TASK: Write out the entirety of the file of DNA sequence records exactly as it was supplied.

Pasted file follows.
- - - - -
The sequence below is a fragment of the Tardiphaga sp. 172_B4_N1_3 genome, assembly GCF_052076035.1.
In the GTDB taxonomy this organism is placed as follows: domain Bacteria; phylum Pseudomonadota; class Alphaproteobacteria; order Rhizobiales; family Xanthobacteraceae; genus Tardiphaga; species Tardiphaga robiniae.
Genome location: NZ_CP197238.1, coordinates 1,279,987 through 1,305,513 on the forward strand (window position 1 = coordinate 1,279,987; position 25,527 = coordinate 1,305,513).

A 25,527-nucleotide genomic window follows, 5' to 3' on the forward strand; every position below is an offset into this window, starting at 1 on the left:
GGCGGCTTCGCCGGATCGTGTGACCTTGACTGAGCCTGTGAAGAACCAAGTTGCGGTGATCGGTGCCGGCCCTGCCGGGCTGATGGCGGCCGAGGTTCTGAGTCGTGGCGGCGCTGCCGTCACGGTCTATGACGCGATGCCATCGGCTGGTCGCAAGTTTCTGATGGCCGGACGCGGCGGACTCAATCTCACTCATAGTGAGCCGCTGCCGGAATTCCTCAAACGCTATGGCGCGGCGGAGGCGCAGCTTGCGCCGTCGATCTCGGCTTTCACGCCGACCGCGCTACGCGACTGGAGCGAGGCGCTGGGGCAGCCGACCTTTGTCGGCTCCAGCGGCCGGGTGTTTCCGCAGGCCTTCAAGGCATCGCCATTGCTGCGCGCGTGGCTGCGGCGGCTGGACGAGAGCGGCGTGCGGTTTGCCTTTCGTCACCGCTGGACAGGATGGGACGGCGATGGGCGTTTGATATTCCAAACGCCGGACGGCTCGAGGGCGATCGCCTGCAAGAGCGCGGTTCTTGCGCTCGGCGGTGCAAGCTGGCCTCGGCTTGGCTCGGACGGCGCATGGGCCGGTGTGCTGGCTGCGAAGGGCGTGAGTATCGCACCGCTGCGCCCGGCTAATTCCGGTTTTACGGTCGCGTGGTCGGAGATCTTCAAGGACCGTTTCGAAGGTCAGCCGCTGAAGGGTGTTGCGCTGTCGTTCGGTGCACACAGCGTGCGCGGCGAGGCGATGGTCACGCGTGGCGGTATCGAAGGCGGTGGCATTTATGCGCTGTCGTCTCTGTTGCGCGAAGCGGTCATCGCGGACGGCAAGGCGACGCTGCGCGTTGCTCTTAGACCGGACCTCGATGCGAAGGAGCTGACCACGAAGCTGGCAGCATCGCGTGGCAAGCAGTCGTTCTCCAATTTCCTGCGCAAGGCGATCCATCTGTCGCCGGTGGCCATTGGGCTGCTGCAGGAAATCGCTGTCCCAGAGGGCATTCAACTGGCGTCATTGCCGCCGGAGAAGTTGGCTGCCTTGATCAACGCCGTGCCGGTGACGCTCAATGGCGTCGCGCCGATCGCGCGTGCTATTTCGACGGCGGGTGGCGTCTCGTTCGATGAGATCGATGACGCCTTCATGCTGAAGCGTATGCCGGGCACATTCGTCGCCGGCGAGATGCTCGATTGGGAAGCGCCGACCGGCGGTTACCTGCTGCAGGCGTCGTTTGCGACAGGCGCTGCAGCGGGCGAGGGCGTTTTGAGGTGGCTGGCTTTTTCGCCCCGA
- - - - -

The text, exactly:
The sequence below is a fragment of the Tardiphaga sp. 172_B4_N1_3 genome, assembly GCF_052076035.1.
In the GTDB taxonomy this organism is placed as follows: domain Bacteria; phylum Pseudomonadota; class Alphaproteobacteria; order Rhizobiales; family Xanthobacteraceae; genus Tardiphaga; species Tardiphaga robiniae.
Genome location: NZ_CP197238.1, coordinates 1,279,987 through 1,305,513 on the forward strand (window position 1 = coordinate 1,279,987; position 25,527 = coordinate 1,305,513).

A 25,527-nucleotide genomic window follows, 5' to 3' on the forward strand; every position below is an offset into this window, starting at 1 on the left:
GGCGGCTTCGCCGGATCGTGTGACCTTGACTGAGCCTGTGAAGAACCAAGTTGCGGTGATCGGTGCCGGCCCTGCCGGGCTGATGGCGGCCGAGGTTCTGAGTCGTGGCGGCGCTGCCGTCACGGTCTATGACGCGATGCCATCGGCTGGTCGCAAGTTTCTGATGGCCGGACGCGGCGGACTCAATCTCACTCATAGTGAGCCGCTGCCGGAATTCCTCAAACGCTATGGCGCGGCGGAGGCGCAGCTTGCGCCGTCGATCTCGGCTTTCACGCCGACCGCGCTACGCGACTGGAGCGAGGCGCTGGGGCAGCCGACCTTTGTCGGCTCCAGCGGCCGGGTGTTTCCGCAGGCCTTCAAGGCATCGCCATTGCTGCGCGCGTGGCTGCGGCGGCTGGACGAGAGCGGCGTGCGGTTTGCCTTTCGTCACCGCTGGACAGGATGGGACGGCGATGGGCGTTTGATATTCCAAACGCCGGACGGCTCGAGGGCGATCGCCTGCAAGAGCGCGGTTCTTGCGCTCGGCGGTGCAAGCTGGCCTCGGCTTGGCTCGGACGGCGCATGGGCCGGTGTGCTGGCTGCGAAGGGCGTGAGTATCGCACCGCTGCGCCCGGCTAATTCCGGTTTTACGGTCGCGTGGTCGGAGATCTTCAAGGACCGTTTCGAAGGTCAGCCGCTGAAGGGTGTTGCGCTGTCGTTCGGTGCACACAGCGTGCGCGGCGAGGCGATGGTCACGCGTGGCGGTATCGAAGGCGGTGGCATTTATGCGCTGTCGTCTCTGTTGCGCGAAGCGGTCATCGCGGACGGCAAGGCGACGCTGCGCGTTGCTCTTAGACCGGACCTCGATGCGAAGGAGCTGACCACGAAGCTGGCAGCATCGCGTGGCAAGCAGTCGTTCTCCAATTTCCTGCGCAAGGCGATCCATCTGTCGCCGGTGGCCATTGGGCTGCTGCAGGAAATCGCTGTCCCAGAGGGCATTCAACTGGCGTCATTGCCGCCGGAGAAGTTGGCTGCCTTGATCAACGCCGTGCCGGTGACGCTCAATGGCGTCGCGCCGATCGCGCGTGCTATTTCGACGGCGGGTGGCGTCTCGTTCGATGAGATCGATGACGCCTTCATGCTGAAGCGTATGCCGGGCACATTCGTCGCCGGCGAGATGCTCGATTGGGAAGCGCCGACCGGCGGTTACCTGCTGCAGGCGTCGTTTGCGACAGGCGCTGCAGCGGGCGAGGGCGTTTTGAGGTGGCTGGCTTTTTCGCCCCGA